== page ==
Some teachers will ask students to let their peers know whether they liked a particular book or not. In Reading Revealed, Kay Wynter-Hoyt shows how this can be done via book talks in which students take turns telling their peers about a title they read. There are many ways for students to do this kind of sharing. When I facilitated an after-school reading program at the University of North Carolina - Wilmington, a group of elementary students decided to make a chart called, “Is it Hot or Not?” They put their names across the top, and along the side, the names of books they’d read. For each title, they decided whether to put a red sticker (the book is “hot”), green (“pass this one by”) or yellow (“so-so”). With this method, students got recommendations from other readers. This particular group of students also decided it would be helpful if they put short summaries in the backs of books once finished. That these ideas came from the students, not their teacher, meant that the practices were authentically useful to them.
A third way to help students fall in love with books is to give them time to explore the books in the classroom library, identifying ones that look interesting to them. Reading Revealed contributor Pat Heine developed an engagement called Look, Think, Pass, in which the students sit in a circle and they are each given a book with which the group might not be familiar. Students have 30 seconds to look at the book and then pass it to their right. By the time the books have gone around the circle, children have identified new books they are interested in.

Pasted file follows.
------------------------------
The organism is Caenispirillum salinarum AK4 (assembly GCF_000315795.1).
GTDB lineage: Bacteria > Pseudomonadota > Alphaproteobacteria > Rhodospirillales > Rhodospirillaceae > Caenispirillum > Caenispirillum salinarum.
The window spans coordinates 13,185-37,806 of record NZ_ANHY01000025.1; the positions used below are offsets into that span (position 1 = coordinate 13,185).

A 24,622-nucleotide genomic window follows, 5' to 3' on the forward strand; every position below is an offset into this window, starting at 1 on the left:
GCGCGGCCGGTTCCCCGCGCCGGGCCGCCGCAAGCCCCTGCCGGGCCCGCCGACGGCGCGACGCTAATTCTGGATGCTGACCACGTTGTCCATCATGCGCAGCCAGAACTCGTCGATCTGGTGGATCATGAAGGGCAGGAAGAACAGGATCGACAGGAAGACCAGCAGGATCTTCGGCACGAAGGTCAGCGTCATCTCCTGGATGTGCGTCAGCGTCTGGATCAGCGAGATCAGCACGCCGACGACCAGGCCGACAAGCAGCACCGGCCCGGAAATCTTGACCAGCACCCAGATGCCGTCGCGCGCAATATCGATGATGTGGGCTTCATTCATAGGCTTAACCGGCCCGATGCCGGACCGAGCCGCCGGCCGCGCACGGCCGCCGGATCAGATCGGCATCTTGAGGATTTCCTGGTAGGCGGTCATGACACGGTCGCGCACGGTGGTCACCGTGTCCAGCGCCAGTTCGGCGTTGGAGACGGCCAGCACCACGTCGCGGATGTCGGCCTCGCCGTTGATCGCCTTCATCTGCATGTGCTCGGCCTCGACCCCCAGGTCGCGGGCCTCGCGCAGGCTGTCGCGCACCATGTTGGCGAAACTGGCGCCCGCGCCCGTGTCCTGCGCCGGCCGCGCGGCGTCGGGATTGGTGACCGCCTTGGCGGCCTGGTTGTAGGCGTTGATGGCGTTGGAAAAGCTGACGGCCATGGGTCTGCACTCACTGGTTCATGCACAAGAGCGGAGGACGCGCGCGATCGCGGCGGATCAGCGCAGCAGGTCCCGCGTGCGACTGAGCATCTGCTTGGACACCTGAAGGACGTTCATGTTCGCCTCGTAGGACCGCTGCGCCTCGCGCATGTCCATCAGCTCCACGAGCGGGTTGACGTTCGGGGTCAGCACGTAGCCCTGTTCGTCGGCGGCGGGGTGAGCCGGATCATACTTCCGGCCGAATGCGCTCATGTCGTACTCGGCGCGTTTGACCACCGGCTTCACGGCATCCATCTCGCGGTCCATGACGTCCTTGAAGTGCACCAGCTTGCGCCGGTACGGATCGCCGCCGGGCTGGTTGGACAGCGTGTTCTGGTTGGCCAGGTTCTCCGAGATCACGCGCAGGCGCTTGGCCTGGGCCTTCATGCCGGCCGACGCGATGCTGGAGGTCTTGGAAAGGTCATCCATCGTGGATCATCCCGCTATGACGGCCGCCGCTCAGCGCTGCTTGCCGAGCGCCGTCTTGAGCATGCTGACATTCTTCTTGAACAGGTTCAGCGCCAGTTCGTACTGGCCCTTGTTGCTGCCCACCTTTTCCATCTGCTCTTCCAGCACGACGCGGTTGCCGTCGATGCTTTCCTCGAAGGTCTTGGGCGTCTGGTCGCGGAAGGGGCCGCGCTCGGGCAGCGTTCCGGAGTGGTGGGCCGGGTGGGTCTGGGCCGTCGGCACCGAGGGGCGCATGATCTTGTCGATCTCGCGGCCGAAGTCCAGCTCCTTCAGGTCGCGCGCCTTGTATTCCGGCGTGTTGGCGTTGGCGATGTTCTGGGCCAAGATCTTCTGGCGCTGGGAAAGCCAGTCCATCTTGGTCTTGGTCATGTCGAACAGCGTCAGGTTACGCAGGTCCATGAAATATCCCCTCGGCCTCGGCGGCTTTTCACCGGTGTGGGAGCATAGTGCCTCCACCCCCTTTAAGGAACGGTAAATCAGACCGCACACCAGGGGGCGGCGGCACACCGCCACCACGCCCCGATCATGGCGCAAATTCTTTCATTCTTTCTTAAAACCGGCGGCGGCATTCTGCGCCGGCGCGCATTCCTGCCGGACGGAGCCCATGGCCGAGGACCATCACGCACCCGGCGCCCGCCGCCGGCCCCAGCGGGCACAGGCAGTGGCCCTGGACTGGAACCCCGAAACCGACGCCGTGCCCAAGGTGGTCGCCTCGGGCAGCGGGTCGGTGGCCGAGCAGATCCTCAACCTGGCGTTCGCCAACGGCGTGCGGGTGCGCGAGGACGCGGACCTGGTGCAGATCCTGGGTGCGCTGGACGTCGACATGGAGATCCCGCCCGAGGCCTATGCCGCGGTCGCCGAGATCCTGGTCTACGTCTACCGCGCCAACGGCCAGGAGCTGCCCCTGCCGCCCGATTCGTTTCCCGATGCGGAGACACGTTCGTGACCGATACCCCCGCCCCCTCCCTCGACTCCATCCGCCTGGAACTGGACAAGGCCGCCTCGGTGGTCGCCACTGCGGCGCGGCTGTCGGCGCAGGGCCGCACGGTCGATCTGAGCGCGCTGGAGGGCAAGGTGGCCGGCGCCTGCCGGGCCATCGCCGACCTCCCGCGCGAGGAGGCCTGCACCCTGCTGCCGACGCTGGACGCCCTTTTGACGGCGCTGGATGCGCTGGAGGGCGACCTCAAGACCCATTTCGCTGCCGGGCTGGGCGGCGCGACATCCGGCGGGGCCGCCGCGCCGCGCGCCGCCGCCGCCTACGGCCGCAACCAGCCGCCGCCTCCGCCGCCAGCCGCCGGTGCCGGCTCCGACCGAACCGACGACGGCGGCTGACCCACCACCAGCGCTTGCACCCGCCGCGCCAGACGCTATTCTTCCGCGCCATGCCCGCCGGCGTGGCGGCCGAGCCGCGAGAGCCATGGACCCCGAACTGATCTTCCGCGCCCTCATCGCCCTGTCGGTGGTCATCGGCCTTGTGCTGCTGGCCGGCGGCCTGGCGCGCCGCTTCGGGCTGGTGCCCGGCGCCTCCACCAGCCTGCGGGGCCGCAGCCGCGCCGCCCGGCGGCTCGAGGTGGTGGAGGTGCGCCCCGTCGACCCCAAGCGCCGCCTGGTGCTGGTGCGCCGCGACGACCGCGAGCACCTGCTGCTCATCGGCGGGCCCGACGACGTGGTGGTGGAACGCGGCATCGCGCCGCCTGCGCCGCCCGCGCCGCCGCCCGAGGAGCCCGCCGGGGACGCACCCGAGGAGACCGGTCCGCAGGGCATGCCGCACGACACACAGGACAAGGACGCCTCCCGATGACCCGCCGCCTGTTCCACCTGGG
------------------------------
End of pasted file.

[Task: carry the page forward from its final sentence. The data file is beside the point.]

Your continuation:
Reading Revealed contributor Michele Myers recommends that students put their favorite books into Browse Bags, which are bags or boxes in which students keep books that interest them. This way, students have quick access to books they want to read, just as I have a pile of books on my nightstand.
Teachers have an important role in helping students choose books with which they can be successful. The importance of success cannot be overstated because people like to do things which make them feel good. They avoid things which they haven’t been successful with in the past and suspect they won’t succeed with in the future. Literacy coach and Reading Revealed contributor Sally Somerall posits that teachers should encourage students to choose books that are “interesting and easy.” She shows how she helps students make these decisions and offers to go “shopping” in the classroom library with students who need additional help.
Students who fall in love with books are students who choose to read. Students who choose to read, both in and out of school, grow more as readers than do students who do not choose to read. This is consistent with what we know about doing anything—the more we do it, the better we become. While there are other aspects of classrooms in which students grow as readers, helping them fall in love with books is a great place to start. To do this, teachers need to provide them with opportunities to be read to and to read independently. The books they read independently should be books they consider fun and easy. Once that’s in place, teachers can move on to helping kids talk about books and encourage them to share them with their peers. Teachers who believe and act on this belief create contexts in which students grow as readers.
Perice, C.S. (1877). In Buchler, J.(Ed). (1955). Philosophical writing of Peirce. New York, NY: Dover Publications, pgs. 98–119.